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Let's talk performance

Discussion in 'Civ6 - General Discussions' started by Sic, Oct 21, 2016.

  1. bryanb2007

    bryanb2007 Chieftain

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    I would not worry about your CPU. I am also running a i7-2600K and it is actually an amazing processor (despite being from 2011). For those hating on the 2600k remember that it is a Hexacore processor running at 4 GHz. In some applications the 2600k will actually perform better than the CPUs other ("experts") on this thread have been mentioning. Here is a nice comparison, of a 2600k, a 4790k, and a 6700.
    http://cpuboss.com/cpus/Intel-Core-i7-6700K-vs-Intel-Core-i7-2600K

    I have three PCs in my house (mine, and my two kids). I have the i7-2600K, my kids have a i7-4790 (devils canyon) and a i7-6700k (skylake). I can assure you that the i7-2600k performs quite well in the real world, even against the i7-6700k. Since my 2600k actually outperforms my kids PCs there is really no reason to upgrade.

    My guess is the video card is your performance bottleneck.

    My Specs:
    Intel i7 2600k @ 4 GHz
    32 GB of RAM
    Geforce GTX 1070
    1 TB Samsung 850 SSD
    Windows 10 64 bit
     
  2. Xur

    Xur Prince

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    Agreed - I have little reason to upgrade my 2600k. I'm not on max settings with my 780ti either, so dunno why OP expects max settings on a 5-year-old 670gtx.... it's ridiculous really...
     
  3. Victoria

    Victoria Regina Supporter

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    Often the cause is something else running. I would never recommend an upgrade without testing unless the specs are below what is recommended and I would never run with mimum spec.

    I have no idea how well threaded CIV6 is and that could be some of the issue as can be rendering the invisible or a zillion other things.

    CPU as a concept as opposed to a chip has increased significantly over the last few years with more offloading to GPU, more cache, more specialization, more cores and threads and better programmed code to utilize these features. To deny this means you do not do it for a living.

    The funny thing is, I have never looked at Civ performance because by the end of the day I am not interested and mine runs OK. I guess I'll take a look tonight.

    I would recommend using procmon, perfmon, fraps and 3Dmark or similar.
    Make sure nothing else is eating your resources including AV or a hardware issue (check OS log and # of interrupts when idle)
    Then in game look at when you are slow and that should give you an idea of whether it is GPU or CPU.
    It is more often than not GPU, especially if you are not thrashing at above 75% CPU (multicore 65% is when depreciation becomes more noticeable) and there is little else using CPU and you aint run out of RAM.
    One issue with Benchmarking is you need a similar machine running the same Civ game.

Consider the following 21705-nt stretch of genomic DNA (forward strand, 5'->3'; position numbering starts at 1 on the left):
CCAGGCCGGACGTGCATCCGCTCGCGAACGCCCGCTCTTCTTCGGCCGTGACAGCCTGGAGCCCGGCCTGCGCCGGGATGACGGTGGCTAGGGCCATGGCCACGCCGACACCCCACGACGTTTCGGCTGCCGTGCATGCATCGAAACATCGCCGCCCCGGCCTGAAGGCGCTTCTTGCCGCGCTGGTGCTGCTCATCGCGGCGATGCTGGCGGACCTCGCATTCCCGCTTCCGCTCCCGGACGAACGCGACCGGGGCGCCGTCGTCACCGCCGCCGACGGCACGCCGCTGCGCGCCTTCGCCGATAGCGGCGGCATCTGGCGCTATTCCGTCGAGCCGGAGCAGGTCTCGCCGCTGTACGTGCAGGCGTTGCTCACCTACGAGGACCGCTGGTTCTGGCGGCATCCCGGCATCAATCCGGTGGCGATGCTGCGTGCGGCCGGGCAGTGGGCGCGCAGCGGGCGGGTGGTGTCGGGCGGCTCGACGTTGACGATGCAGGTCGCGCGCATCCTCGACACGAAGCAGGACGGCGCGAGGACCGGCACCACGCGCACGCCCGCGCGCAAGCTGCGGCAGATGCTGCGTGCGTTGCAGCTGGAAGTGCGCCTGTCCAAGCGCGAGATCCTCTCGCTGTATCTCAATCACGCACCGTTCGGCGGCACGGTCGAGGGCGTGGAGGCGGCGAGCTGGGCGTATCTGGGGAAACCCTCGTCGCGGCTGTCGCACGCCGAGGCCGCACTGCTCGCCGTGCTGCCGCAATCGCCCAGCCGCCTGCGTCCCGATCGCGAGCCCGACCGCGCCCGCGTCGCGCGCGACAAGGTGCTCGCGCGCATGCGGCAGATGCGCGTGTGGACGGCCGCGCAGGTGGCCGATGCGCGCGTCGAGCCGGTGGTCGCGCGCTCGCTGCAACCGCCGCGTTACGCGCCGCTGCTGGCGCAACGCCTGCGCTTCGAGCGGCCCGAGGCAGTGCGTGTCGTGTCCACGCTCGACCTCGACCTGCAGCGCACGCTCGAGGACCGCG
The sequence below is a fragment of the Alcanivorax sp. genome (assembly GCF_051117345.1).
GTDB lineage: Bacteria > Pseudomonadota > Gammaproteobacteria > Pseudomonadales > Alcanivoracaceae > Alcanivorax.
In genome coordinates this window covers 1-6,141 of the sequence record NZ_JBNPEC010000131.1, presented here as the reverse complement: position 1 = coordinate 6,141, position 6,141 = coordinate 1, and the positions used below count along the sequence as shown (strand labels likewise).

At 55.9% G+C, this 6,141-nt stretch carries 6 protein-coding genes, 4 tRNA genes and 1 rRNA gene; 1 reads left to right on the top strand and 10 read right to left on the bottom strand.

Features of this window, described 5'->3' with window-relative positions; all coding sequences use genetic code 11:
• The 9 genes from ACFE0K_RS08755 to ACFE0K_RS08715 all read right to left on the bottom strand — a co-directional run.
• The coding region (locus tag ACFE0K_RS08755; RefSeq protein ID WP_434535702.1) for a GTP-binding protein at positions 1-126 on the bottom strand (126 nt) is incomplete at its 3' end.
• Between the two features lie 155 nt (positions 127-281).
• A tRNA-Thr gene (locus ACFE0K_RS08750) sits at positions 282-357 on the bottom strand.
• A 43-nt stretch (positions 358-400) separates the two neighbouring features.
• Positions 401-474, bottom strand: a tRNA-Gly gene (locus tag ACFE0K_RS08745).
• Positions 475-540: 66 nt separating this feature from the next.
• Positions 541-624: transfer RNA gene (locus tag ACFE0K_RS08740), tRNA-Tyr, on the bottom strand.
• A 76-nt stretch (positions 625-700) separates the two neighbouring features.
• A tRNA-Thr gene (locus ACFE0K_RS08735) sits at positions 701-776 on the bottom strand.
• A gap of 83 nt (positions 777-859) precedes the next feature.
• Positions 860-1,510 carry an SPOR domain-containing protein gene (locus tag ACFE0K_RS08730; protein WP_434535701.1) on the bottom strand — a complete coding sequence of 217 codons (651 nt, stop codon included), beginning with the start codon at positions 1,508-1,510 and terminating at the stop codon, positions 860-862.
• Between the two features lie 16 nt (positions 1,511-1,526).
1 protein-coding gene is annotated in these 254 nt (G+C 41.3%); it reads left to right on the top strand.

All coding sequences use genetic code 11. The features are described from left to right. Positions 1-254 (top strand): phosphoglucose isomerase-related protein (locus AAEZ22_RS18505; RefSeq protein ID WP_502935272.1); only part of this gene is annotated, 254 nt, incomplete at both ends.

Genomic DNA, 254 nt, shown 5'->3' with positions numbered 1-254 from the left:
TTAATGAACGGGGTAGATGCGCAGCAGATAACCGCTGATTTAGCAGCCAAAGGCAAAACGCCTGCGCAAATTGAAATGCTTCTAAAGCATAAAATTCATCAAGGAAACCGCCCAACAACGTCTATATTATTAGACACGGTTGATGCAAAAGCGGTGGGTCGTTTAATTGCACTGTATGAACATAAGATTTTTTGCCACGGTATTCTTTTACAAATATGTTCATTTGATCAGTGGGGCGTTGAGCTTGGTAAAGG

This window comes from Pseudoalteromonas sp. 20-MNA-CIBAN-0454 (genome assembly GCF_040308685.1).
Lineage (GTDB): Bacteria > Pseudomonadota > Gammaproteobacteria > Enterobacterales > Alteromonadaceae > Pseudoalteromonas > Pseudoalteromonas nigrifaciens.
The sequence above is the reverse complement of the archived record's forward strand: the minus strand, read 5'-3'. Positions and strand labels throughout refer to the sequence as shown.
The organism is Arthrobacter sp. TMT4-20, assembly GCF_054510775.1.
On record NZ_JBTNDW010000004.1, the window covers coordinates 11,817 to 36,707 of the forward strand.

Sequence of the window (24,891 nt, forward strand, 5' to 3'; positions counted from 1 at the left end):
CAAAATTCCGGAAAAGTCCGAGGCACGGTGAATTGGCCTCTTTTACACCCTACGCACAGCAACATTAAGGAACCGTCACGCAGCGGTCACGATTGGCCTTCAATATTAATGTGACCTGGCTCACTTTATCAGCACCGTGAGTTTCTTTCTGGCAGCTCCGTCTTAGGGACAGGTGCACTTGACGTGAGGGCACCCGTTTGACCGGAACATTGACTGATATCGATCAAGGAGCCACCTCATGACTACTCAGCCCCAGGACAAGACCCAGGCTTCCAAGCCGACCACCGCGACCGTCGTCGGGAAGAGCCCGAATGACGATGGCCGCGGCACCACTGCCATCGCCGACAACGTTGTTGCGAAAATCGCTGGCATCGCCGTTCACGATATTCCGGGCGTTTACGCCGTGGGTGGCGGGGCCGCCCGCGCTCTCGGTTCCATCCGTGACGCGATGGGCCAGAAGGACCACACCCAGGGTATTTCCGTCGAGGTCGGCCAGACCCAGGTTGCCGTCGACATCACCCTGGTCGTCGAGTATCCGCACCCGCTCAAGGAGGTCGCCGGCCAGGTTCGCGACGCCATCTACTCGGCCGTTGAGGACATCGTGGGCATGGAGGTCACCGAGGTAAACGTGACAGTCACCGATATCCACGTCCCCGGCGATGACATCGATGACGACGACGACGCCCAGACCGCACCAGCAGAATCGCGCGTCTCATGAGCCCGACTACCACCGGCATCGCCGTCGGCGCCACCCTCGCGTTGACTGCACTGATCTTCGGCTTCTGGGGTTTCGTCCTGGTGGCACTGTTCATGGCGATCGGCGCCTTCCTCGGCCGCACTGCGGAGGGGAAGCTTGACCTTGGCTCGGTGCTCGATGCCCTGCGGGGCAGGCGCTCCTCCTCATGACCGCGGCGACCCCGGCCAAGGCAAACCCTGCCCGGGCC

Regardless, last thing you want to do is upgrade your graphics / CPU if it makes no difference, so try to check as best as you can.
     
  4. lordhaw

    lordhaw Warlord

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    Just for the sake of saying so here, I am running Civ 6 on a 5 year old i3-530 with 6GB RAM and a ATI Radeon R7 250 1GB video card. Nothing special on the disk, just a 1TB 7200 RPM SATA drive. All standard run of the mill equipment from the time. It's certainly minimal specs, with the RAM being higher than the minimum of course. But the game runs perfectly fine for me. Now it by default set the graphics to fairly minimal settings due to the hardware but I've since upped some of the graphic settings a bit (most to medium and turning on AA), and also turning on leader animations to medium. The game performs perfectly fine in that setup on this system. It runs much faster than Civ 5 does on this system by a long shot. Load times are fast, turns are faster than Civ 5 and there are no graphical issues or slowdowns apparent. The only thing that's a bit choppy are the leader animations and they aren't bad, just not as smooth as they should be. I've never run any framerate tests or anything because I've been quite pleased with the performance of the game on this system so far. The graphical effects are actually fairly nice even on medium settings. I've also never tried to break things yet to see at what point this falls apart on me.

    I work on server equipment all day as a Sysadmin and don't always feel like playing with this stuff after hours...I just want to play a game to relax :lol:
     
  5. dexters

    dexters Gods & Emperors Supporter

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    I7 2600k is old enough now that a 6700k will show gains. But it may not matter for a lot of things especially if 60fps is the target

    Not a huge fan of cpu boss comparisons.

    Here is anandtech benches
    http://www.anandtech.com/bench/product/287?vs=1550
     
  6. Roller123

    Roller123 Prince

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    Shadow of Mordor on ASUS GTX 980 Strix 4GB ($560) [Minimum FPS]
    1080p Ultra, Minimum Frames Per Second
    2600k: 62.97fps
    6700k: 59.34fps

    :king:

     
  7. dexters

    dexters Gods & Emperors Supporter